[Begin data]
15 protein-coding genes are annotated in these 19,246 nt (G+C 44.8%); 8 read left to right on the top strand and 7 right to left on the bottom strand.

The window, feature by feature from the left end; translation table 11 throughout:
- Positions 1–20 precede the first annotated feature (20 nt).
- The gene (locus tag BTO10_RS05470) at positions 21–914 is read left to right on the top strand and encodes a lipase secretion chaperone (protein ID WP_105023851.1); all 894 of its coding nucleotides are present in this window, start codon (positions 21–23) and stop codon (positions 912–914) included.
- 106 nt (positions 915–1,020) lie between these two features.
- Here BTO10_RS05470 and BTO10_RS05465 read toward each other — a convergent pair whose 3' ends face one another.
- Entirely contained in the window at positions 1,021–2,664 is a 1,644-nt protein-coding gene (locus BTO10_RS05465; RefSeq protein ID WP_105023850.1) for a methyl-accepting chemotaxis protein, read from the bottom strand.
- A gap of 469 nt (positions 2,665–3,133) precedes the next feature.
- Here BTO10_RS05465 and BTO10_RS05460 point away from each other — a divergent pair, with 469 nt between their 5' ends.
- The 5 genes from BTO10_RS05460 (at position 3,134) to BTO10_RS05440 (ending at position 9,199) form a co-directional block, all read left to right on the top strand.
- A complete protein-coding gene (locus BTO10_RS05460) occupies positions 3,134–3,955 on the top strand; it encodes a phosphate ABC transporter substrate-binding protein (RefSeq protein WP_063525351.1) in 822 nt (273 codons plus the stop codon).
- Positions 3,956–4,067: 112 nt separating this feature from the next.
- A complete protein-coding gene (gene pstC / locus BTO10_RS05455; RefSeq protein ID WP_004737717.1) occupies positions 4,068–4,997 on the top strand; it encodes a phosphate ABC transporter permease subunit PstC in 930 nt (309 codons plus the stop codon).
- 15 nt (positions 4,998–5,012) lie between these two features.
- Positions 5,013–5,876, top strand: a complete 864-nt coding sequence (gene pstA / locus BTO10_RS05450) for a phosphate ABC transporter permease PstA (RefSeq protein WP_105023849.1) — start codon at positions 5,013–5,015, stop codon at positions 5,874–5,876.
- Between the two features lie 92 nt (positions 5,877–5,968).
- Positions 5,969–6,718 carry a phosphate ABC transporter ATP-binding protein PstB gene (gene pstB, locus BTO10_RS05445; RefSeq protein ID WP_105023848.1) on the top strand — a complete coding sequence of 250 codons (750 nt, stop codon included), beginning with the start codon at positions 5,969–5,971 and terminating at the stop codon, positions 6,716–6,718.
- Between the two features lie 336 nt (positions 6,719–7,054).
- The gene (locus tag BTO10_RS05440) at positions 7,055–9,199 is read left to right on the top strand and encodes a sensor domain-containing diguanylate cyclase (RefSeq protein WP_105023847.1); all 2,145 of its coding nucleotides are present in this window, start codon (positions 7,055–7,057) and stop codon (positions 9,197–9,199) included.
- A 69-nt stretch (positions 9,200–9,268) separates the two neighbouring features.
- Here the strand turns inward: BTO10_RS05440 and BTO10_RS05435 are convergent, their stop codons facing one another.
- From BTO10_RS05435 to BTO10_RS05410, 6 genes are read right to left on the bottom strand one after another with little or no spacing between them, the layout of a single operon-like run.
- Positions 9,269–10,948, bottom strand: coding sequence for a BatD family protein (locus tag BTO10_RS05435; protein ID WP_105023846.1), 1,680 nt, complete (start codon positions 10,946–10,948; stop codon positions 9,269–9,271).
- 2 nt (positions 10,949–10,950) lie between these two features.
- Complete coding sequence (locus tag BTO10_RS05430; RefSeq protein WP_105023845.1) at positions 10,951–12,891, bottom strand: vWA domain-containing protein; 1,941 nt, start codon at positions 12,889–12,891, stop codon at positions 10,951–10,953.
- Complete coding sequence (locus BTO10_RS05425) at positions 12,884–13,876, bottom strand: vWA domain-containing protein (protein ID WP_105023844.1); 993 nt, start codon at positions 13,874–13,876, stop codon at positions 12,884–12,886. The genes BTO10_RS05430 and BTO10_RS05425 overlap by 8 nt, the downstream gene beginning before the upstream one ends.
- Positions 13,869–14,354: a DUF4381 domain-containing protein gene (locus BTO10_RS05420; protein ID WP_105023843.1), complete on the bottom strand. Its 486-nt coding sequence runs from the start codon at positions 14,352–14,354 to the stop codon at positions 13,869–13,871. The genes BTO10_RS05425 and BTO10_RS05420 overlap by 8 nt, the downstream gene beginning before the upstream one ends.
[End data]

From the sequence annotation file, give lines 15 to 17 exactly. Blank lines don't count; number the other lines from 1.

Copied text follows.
- Positions 5,013–5,876, top strand: a complete 864-nt coding sequence (gene pstA / locus BTO10_RS05450) for a phosphate ABC transporter permease PstA (RefSeq protein WP_105023849.1) — start codon at positions 5,013–5,015, stop codon at positions 5,874–5,876.
- Between the two features lie 92 nt (positions 5,877–5,968).
- Positions 5,969–6,718 carry a phosphate ABC transporter ATP-binding protein PstB gene (gene pstB, locus BTO10_RS05445; RefSeq protein ID WP_105023848.1) on the top strand — a complete coding sequence of 250 codons (750 nt, stop codon included), beginning with the start codon at positions 5,969–5,971 and terminating at the stop codon, positions 6,716–6,718.